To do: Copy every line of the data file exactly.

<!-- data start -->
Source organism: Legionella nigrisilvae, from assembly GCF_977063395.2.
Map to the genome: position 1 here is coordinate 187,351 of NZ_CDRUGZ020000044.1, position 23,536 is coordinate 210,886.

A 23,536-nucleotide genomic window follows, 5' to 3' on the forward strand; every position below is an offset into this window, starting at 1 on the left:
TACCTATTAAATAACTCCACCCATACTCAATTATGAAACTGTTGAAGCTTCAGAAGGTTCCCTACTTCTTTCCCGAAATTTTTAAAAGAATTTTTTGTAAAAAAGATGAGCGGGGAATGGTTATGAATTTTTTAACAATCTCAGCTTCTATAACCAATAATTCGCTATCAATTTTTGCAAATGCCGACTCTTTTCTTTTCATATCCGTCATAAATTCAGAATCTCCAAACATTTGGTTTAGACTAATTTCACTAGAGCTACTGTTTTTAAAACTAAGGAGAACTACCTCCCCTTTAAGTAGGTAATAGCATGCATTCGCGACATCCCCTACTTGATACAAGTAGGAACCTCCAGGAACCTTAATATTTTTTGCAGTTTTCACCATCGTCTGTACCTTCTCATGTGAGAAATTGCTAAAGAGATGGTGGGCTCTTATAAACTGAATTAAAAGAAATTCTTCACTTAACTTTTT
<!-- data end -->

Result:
Source organism: Legionella nigrisilvae, from assembly GCF_977063395.2.
Map to the genome: position 1 here is coordinate 187,351 of NZ_CDRUGZ020000044.1, position 23,536 is coordinate 210,886.

A 23,536-nucleotide genomic window follows, 5' to 3' on the forward strand; every position below is an offset into this window, starting at 1 on the left:
TACCTATTAAATAACTCCACCCATACTCAATTATGAAACTGTTGAAGCTTCAGAAGGTTCCCTACTTCTTTCCCGAAATTTTTAAAAGAATTTTTTGTAAAAAAGATGAGCGGGGAATGGTTATGAATTTTTTAACAATCTCAGCTTCTATAACCAATAATTCGCTATCAATTTTTGCAAATGCCGACTCTTTTCTTTTCATATCCGTCATAAATTCAGAATCTCCAAACATTTGGTTTAGACTAATTTCACTAGAGCTACTGTTTTTAAAACTAAGGAGAACTACCTCCCCTTTAAGTAGGTAATAGCATGCATTCGCGACATCCCCTACTTGATACAAGTAGGAACCTCCAGGAACCTTAATATTTTTTGCAGTTTTCACCATCGTCTGTACCTTCTCATGTGAGAAATTGCTAAAGAGATGGTGGGCTCTTATAAACTGAATTAAAAGAAATTCTTCACTTAACTTTTT